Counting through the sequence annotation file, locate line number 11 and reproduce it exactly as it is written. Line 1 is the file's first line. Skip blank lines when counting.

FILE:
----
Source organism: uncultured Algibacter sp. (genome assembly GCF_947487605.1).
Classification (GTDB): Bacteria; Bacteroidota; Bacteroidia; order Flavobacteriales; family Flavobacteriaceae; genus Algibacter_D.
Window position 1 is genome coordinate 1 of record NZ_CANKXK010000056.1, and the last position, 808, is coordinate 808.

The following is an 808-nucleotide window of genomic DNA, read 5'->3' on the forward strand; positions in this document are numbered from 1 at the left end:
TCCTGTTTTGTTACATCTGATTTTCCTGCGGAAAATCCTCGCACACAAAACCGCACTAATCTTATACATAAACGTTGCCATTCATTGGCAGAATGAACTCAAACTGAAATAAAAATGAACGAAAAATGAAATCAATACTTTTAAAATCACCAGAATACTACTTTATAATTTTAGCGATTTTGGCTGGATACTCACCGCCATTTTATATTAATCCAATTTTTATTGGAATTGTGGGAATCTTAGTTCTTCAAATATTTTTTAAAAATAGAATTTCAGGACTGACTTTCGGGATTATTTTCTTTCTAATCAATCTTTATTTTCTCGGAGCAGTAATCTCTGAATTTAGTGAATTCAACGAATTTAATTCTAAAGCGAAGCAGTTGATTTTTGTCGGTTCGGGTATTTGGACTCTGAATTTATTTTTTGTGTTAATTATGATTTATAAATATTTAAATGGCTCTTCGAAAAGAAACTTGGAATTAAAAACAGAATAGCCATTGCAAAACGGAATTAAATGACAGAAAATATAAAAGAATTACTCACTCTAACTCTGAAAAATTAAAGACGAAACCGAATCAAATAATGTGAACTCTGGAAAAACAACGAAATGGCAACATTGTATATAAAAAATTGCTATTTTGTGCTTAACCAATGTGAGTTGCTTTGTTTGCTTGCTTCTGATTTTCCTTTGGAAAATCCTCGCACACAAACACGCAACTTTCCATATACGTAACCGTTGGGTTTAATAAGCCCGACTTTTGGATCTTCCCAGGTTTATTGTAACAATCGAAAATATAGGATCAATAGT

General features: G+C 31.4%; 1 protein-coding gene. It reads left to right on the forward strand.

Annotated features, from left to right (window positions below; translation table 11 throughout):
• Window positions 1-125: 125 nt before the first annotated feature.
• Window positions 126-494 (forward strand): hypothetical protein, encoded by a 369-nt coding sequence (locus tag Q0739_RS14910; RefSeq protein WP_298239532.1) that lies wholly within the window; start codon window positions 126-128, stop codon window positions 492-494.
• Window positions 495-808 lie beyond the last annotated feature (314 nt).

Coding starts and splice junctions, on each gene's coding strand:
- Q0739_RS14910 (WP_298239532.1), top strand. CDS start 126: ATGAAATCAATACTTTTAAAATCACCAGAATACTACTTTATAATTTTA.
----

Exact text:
Coding starts and splice junctions, on each gene's coding strand: